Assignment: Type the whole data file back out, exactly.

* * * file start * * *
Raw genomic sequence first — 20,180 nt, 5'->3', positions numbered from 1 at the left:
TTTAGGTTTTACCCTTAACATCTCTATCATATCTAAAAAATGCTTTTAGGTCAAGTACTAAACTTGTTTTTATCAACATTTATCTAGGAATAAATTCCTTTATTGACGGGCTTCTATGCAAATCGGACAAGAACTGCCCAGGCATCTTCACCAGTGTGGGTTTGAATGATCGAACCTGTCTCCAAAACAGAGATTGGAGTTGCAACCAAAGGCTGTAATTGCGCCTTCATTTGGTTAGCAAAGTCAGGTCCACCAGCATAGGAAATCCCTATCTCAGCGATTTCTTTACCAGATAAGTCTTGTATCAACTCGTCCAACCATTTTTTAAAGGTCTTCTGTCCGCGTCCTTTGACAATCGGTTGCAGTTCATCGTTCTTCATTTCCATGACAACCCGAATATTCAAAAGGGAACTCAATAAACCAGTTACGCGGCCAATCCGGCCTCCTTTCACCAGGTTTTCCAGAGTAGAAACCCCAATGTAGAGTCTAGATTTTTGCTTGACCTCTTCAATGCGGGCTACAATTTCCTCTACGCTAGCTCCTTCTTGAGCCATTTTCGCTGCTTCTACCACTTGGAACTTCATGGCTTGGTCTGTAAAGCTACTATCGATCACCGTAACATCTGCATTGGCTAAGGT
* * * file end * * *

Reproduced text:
Raw genomic sequence first — 20,180 nt, 5'->3', positions numbered from 1 at the left:
TTTAGGTTTTACCCTTAACATCTCTATCATATCTAAAAAATGCTTTTAGGTCAAGTACTAAACTTGTTTTTATCAACATTTATCTAGGAATAAATTCCTTTATTGACGGGCTTCTATGCAAATCGGACAAGAACTGCCCAGGCATCTTCACCAGTGTGGGTTTGAATGATCGAACCTGTCTCCAAAACAGAGATTGGAGTTGCAACCAAAGGCTGTAATTGCGCCTTCATTTGGTTAGCAAAGTCAGGTCCACCAGCATAGGAAATCCCTATCTCAGCGATTTCTTTACCAGATAAGTCTTGTATCAACTCGTCCAACCATTTTTTAAAGGTCTTCTGTCCGCGTCCTTTGACAATCGGTTGCAGTTCATCGTTCTTCATTTCCATGACAACCCGAATATTCAAAAGGGAACTCAATAAACCAGTTACGCGGCCAATCCGGCCTCCTTTCACCAGGTTTTCCAGAGTAGAAACCCCAATGTAGAGTCTAGATTTTTGCTTGACCTCTTCAATGCGGGCTACAATTTCCTCTACGCTAGCTCCTTCTTGAGCCATTTTCGCTGCTTCTACCACTTGGAACTTCATGGCTTGGTCTGTAAAGCTACTATCGATCACCGTAACATCTGCATTGGCTAAGGT